Retail sales of tobacco products to people under 18 are at the lowest level they have been in years, says a report being released today by the Substance Abuse and Mental Health Services Administration.
The national rate of tobacco sales to minors for fiscal 2008 was 9.9%, compared with 16.3% in 2002 and 40.1% in 1997. The report also indicates that for the third year in a row, all 50 states and the District of Columbia are in compliance with the Synar Amendment, a federal regulation that aims to reduce young people’s access to tobacco by requiring states to implement laws and other programs that limit the sale of tobacco to minors.
It was named for the late Rep. Mike Synar of Oklahoma, who introduced it as an amendment in 1992.
States that don’t comply with the law may face a 40% reduction in their Federal Substance Abuse and Prevention Treatment Block Grant funding, the report says.
“States are reporting the lowest rate of tobacco sales to youth in the 12 years since the Synar program,” says Susan Marsiglia Gray, National Synar program coordinator. “There has been a substantial reduction in retailers selling tobacco to youth.”
According to the Substance Abuse and Mental Health Services Administration, past-month cigarette use for minors ages 12 to 17 has declined from 13% in 2002 to 9.8% in 2007.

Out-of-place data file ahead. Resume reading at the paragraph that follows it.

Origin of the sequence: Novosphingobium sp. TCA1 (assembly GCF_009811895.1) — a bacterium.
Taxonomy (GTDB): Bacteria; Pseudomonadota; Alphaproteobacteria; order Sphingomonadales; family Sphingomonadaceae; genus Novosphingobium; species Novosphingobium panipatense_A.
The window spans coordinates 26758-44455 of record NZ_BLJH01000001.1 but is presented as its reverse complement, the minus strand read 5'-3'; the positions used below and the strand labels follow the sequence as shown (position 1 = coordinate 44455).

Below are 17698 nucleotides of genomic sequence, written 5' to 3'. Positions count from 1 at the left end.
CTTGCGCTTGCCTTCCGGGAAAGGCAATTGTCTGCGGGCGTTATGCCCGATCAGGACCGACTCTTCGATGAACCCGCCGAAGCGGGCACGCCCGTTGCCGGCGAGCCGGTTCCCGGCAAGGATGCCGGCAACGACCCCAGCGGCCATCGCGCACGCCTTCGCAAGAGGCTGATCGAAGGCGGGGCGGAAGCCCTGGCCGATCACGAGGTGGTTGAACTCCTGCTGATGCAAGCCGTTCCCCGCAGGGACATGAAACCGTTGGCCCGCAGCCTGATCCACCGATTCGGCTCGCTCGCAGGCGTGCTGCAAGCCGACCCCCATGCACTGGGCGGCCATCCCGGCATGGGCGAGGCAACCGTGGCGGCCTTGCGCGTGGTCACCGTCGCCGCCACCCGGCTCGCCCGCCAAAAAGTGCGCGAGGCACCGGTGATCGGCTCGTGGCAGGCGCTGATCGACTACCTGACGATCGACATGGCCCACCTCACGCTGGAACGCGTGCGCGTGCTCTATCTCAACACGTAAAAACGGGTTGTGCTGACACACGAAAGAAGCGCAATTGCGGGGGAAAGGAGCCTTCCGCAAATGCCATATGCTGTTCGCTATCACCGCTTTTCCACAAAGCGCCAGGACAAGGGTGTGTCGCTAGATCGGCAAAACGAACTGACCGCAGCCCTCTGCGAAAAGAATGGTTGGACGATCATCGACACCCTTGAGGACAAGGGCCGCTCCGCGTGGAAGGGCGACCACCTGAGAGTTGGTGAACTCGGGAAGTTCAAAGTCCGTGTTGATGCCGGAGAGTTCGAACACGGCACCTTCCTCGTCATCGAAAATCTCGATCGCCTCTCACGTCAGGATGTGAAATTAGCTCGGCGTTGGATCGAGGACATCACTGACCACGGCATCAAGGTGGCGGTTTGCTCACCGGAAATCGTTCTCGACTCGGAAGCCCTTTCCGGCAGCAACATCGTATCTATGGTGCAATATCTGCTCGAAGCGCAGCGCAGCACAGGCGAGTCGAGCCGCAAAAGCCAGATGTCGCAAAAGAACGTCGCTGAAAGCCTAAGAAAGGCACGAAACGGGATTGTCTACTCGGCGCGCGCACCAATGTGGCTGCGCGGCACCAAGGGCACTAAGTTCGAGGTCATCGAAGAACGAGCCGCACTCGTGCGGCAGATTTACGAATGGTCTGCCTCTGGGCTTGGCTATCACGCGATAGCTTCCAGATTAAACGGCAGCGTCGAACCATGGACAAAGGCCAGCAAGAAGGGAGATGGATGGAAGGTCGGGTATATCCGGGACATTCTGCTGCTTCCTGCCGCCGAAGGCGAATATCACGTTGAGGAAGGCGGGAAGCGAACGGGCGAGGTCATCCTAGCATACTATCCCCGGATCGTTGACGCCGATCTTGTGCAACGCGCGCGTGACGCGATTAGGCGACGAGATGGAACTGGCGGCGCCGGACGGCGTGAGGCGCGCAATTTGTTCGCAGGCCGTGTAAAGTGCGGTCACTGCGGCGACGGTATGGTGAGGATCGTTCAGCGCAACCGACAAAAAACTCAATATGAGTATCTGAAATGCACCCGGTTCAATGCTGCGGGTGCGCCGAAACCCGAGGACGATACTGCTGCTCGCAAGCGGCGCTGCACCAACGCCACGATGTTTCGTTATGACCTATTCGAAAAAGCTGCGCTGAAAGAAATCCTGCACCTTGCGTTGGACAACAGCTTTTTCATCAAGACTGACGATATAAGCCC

To be in compliance with Synar, states have to conduct annual, unannounced inspections of retailers by sending minors into stores to buy tobacco products.
Officials then compute the state’s retailer violation rate based on the number of retailers that sell to minors during the inspections. The 9.9% is the average retailer violation rate of all 50 states and D.C.
Marsiglia Gray says changing social norms surrounding tobacco use by young people have helped bring retailer violation rates down.
“We advocate that in order to actually reduce access to tobacco products, states need to have a comprehensive approach,” she says.
That includes tactics such as designating a specific agency to oversee tobacco control programs.
Though decreasing youth access to tobacco products is important, Marsiglia Gray says, other programs, including smoking cessation and clean indoor air legislation, also are necessary to reduce young people’s use of tobacco products.
Danny McGoldrick, vice president of research for the Campaign for Tobacco-Free Kids, applauded the drop in sales to minors but warned about state cutbacks on spending for tobacco control.
“We need to continue this good work and can’t let cuts to state programs undercut this progress,” McGoldrick says.
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